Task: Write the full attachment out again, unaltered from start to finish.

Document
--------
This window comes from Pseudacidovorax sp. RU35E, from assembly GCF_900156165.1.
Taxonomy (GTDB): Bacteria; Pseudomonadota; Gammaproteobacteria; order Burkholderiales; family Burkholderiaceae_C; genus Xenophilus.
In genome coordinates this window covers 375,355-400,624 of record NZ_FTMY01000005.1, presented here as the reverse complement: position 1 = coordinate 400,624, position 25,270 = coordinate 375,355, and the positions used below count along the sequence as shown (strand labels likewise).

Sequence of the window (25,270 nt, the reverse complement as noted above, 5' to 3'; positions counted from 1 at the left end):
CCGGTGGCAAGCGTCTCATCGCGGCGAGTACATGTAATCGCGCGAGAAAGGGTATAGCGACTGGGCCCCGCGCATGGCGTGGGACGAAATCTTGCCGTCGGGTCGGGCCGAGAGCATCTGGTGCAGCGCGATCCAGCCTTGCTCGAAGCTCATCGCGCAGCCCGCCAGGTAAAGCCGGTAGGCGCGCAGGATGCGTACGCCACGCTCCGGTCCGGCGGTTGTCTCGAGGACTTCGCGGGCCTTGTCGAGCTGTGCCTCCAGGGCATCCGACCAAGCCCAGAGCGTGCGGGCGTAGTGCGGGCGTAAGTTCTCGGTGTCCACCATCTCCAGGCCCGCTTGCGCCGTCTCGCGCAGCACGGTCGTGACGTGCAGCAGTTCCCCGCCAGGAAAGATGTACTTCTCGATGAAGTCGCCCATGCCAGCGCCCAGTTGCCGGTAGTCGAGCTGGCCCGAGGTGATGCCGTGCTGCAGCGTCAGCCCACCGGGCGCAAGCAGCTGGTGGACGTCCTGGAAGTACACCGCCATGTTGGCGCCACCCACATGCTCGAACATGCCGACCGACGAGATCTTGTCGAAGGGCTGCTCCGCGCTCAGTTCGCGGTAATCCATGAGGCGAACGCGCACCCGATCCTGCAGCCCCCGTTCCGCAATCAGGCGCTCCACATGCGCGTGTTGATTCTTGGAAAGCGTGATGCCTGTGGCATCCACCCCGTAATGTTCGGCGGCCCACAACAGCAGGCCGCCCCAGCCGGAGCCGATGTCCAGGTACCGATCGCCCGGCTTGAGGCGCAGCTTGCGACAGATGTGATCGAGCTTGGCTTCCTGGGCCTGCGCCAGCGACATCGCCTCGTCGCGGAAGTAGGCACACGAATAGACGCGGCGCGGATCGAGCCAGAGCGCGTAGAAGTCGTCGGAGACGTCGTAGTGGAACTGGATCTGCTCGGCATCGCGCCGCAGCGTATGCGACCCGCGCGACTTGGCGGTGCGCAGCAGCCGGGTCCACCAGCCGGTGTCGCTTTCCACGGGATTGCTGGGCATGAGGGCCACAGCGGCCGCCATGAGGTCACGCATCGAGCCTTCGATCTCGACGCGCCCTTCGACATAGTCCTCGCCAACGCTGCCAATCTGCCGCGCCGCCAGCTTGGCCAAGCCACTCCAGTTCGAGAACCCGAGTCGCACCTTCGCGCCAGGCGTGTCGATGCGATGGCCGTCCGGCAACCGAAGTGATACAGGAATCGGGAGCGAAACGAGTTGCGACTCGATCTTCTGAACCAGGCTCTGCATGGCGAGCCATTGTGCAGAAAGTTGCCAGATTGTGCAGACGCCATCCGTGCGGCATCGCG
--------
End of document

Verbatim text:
This window comes from Pseudacidovorax sp. RU35E, from assembly GCF_900156165.1.
Taxonomy (GTDB): Bacteria; Pseudomonadota; Gammaproteobacteria; order Burkholderiales; family Burkholderiaceae_C; genus Xenophilus.
In genome coordinates this window covers 375,355-400,624 of record NZ_FTMY01000005.1, presented here as the reverse complement: position 1 = coordinate 400,624, position 25,270 = coordinate 375,355, and the positions used below count along the sequence as shown (strand labels likewise).

Sequence of the window (25,270 nt, the reverse complement as noted above, 5' to 3'; positions counted from 1 at the left end):
CCGGTGGCAAGCGTCTCATCGCGGCGAGTACATGTAATCGCGCGAGAAAGGGTATAGCGACTGGGCCCCGCGCATGGCGTGGGACGAAATCTTGCCGTCGGGTCGGGCCGAGAGCATCTGGTGCAGCGCGATCCAGCCTTGCTCGAAGCTCATCGCGCAGCCCGCCAGGTAAAGCCGGTAGGCGCGCAGGATGCGTACGCCACGCTCCGGTCCGGCGGTTGTCTCGAGGACTTCGCGGGCCTTGTCGAGCTGTGCCTCCAGGGCATCCGACCAAGCCCAGAGCGTGCGGGCGTAGTGCGGGCGTAAGTTCTCGGTGTCCACCATCTCCAGGCCCGCTTGCGCCGTCTCGCGCAGCACGGTCGTGACGTGCAGCAGTTCCCCGCCAGGAAAGATGTACTTCTCGATGAAGTCGCCCATGCCAGCGCCCAGTTGCCGGTAGTCGAGCTGGCCCGAGGTGATGCCGTGCTGCAGCGTCAGCCCACCGGGCGCAAGCAGCTGGTGGACGTCCTGGAAGTACACCGCCATGTTGGCGCCACCCACATGCTCGAACATGCCGACCGACGAGATCTTGTCGAAGGGCTGCTCCGCGCTCAGTTCGCGGTAATCCATGAGGCGAACGCGCACCCGATCCTGCAGCCCCCGTTCCGCAATCAGGCGCTCCACATGCGCGTGTTGATTCTTGGAAAGCGTGATGCCTGTGGCATCCACCCCGTAATGTTCGGCGGCCCACAACAGCAGGCCGCCCCAGCCGGAGCCGATGTCCAGGTACCGATCGCCCGGCTTGAGGCGCAGCTTGCGACAGATGTGATCGAGCTTGGCTTCCTGGGCCTGCGCCAGCGACATCGCCTCGTCGCGGAAGTAGGCACACGAATAGACGCGGCGCGGATCGAGCCAGAGCGCGTAGAAGTCGTCGGAGACGTCGTAGTGGAACTGGATCTGCTCGGCATCGCGCCGCAGCGTATGCGACCCGCGCGACTTGGCGGTGCGCAGCAGCCGGGTCCACCAGCCGGTGTCGCTTTCCACGGGATTGCTGGGCATGAGGGCCACAGCGGCCGCCATGAGGTCACGCATCGAGCCTTCGATCTCGACGCGCCCTTCGACATAGTCCTCGCCAACGCTGCCAATCTGCCGCGCCGCCAGCTTGGCCAAGCCACTCCAGTTCGAGAACCCGAGTCGCACCTTCGCGCCAGGCGTGTCGATGCGATGGCCGTCCGGCAACCGAAGTGATACAGGAATCGGGAGCGAAACGAGTTGCGACTCGATCTTCTGAACCAGGCTCTGCATGGCGAGCCATTGTGCAGAAAGTTGCCAGATTGTGCAGACGCCATCCGTGCGGCATCGCG